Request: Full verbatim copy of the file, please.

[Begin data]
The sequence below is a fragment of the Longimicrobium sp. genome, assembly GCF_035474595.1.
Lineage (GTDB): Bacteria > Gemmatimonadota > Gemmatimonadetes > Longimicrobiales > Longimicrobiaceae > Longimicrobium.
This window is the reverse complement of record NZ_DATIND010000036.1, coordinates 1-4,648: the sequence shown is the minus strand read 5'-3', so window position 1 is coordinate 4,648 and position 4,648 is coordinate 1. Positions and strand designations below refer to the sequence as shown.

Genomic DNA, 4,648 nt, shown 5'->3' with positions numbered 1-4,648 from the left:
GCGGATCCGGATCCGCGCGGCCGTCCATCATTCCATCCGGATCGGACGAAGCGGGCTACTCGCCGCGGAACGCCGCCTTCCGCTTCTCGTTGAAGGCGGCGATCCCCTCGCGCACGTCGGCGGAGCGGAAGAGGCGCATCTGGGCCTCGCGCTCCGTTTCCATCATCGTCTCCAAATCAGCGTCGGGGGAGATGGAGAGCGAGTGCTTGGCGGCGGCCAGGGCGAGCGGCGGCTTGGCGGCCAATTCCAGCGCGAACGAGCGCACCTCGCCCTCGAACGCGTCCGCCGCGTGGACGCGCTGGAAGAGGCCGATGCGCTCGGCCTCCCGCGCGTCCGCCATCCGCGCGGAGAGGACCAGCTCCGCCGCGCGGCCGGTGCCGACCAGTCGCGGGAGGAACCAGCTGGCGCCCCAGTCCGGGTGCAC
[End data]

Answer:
The sequence below is a fragment of the Longimicrobium sp. genome, assembly GCF_035474595.1.
Lineage (GTDB): Bacteria > Gemmatimonadota > Gemmatimonadetes > Longimicrobiales > Longimicrobiaceae > Longimicrobium.
This window is the reverse complement of record NZ_DATIND010000036.1, coordinates 1-4,648: the sequence shown is the minus strand read 5'-3', so window position 1 is coordinate 4,648 and position 4,648 is coordinate 1. Positions and strand designations below refer to the sequence as shown.

Genomic DNA, 4,648 nt, shown 5'->3' with positions numbered 1-4,648 from the left:
GCGGATCCGGATCCGCGCGGCCGTCCATCATTCCATCCGGATCGGACGAAGCGGGCTACTCGCCGCGGAACGCCGCCTTCCGCTTCTCGTTGAAGGCGGCGATCCCCTCGCGCACGTCGGCGGAGCGGAAGAGGCGCATCTGGGCCTCGCGCTCCGTTTCCATCATCGTCTCCAAATCAGCGTCGGGGGAGATGGAGAGCGAGTGCTTGGCGGCGGCCAGGGCGAGCGGCGGCTTGGCGGCCAATTCCAGCGCGAACGAGCGCACCTCGCCCTCGAACGCGTCCGCCGCGTGGACGCGCTGGAAGAGGCCGATGCGCTCGGCCTCCCGCGCGTCCGCCATCCGCGCGGAGAGGACCAGCTCCGCCGCGCGGCCGGTGCCGACCAGTCGCGGGAGGAACCAGCTGGCGCCCCAGTCCGGGTGCAC